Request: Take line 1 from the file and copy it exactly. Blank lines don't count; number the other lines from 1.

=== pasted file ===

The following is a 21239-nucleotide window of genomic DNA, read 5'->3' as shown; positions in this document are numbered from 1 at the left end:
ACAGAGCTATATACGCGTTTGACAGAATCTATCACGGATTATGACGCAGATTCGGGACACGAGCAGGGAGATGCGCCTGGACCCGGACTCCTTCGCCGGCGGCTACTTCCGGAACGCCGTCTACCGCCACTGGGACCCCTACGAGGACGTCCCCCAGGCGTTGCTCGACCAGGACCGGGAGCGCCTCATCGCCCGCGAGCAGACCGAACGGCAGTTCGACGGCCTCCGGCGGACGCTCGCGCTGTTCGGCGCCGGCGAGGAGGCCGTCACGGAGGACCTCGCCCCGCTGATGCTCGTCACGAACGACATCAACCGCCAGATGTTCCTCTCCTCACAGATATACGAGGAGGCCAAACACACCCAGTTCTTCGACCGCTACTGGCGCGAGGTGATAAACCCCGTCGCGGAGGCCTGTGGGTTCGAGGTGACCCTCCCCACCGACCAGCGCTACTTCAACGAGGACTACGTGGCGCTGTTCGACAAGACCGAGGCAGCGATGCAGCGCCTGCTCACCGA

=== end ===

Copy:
The following is a 21239-nucleotide window of genomic DNA, read 5'->3' as shown; positions in this document are numbered from 1 at the left end: